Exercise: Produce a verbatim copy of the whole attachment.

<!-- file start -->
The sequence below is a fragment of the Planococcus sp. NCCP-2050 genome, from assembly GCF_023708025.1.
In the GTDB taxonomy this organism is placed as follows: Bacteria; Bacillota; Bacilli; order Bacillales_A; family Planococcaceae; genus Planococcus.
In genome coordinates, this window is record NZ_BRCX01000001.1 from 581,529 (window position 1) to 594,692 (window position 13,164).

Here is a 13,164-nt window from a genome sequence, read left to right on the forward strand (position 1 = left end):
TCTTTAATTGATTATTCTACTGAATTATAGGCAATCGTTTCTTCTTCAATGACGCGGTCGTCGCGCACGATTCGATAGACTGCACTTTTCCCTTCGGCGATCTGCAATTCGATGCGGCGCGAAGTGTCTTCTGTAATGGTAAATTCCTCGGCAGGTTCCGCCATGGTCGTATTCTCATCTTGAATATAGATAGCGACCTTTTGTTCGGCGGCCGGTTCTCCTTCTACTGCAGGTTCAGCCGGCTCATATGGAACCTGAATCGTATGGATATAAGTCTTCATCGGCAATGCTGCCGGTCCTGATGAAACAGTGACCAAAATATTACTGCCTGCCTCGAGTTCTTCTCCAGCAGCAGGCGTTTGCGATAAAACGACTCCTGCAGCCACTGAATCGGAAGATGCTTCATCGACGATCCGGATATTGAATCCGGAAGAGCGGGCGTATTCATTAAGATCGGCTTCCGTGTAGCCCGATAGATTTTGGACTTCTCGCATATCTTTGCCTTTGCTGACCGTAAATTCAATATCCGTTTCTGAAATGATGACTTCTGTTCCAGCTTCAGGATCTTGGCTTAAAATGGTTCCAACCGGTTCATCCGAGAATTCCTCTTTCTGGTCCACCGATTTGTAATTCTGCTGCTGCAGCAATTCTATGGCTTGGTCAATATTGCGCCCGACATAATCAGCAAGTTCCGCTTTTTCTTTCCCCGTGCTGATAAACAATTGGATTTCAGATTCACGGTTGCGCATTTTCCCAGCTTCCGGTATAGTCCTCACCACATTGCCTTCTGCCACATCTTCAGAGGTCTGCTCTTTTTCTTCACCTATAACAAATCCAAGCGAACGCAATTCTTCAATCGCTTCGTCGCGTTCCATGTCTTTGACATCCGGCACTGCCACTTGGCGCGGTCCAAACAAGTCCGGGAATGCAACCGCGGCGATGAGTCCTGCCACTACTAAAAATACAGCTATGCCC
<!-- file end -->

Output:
The sequence below is a fragment of the Planococcus sp. NCCP-2050 genome, from assembly GCF_023708025.1.
In the GTDB taxonomy this organism is placed as follows: Bacteria; Bacillota; Bacilli; order Bacillales_A; family Planococcaceae; genus Planococcus.
In genome coordinates, this window is record NZ_BRCX01000001.1 from 581,529 (window position 1) to 594,692 (window position 13,164).

Here is a 13,164-nt window from a genome sequence, read left to right on the forward strand (position 1 = left end):
TCTTTAATTGATTATTCTACTGAATTATAGGCAATCGTTTCTTCTTCAATGACGCGGTCGTCGCGCACGATTCGATAGACTGCACTTTTCCCTTCGGCGATCTGCAATTCGATGCGGCGCGAAGTGTCTTCTGTAATGGTAAATTCCTCGGCAGGTTCCGCCATGGTCGTATTCTCATCTTGAATATAGATAGCGACCTTTTGTTCGGCGGCCGGTTCTCCTTCTACTGCAGGTTCAGCCGGCTCATATGGAACCTGAATCGTATGGATATAAGTCTTCATCGGCAATGCTGCCGGTCCTGATGAAACAGTGACCAAAATATTACTGCCTGCCTCGAGTTCTTCTCCAGCAGCAGGCGTTTGCGATAAAACGACTCCTGCAGCCACTGAATCGGAAGATGCTTCATCGACGATCCGGATATTGAATCCGGAAGAGCGGGCGTATTCATTAAGATCGGCTTCCGTGTAGCCCGATAGATTTTGGACTTCTCGCATATCTTTGCCTTTGCTGACCGTAAATTCAATATCCGTTTCTGAAATGATGACTTCTGTTCCAGCTTCAGGATCTTGGCTTAAAATGGTTCCAACCGGTTCATCCGAGAATTCCTCTTTCTGGTCCACCGATTTGTAATTCTGCTGCTGCAGCAATTCTATGGCTTGGTCAATATTGCGCCCGACATAATCAGCAAGTTCCGCTTTTTCTTTCCCCGTGCTGATAAACAATTGGATTTCAGATTCACGGTTGCGCATTTTCCCAGCTTCCGGTATAGTCCTCACCACATTGCCTTCTGCCACATCTTCAGAGGTCTGCTCTTTTTCTTCACCTATAACAAATCCAAGCGAACGCAATTCTTCAATCGCTTCGTCGCGTTCCATGTCTTTGACATCCGGCACTGCCACTTGGCGCGGTCCAAACAAGTCCGGGAATGCAACCGCGGCGATGAGTCCTGCCACTACTAAAAATACAGCTATGCCC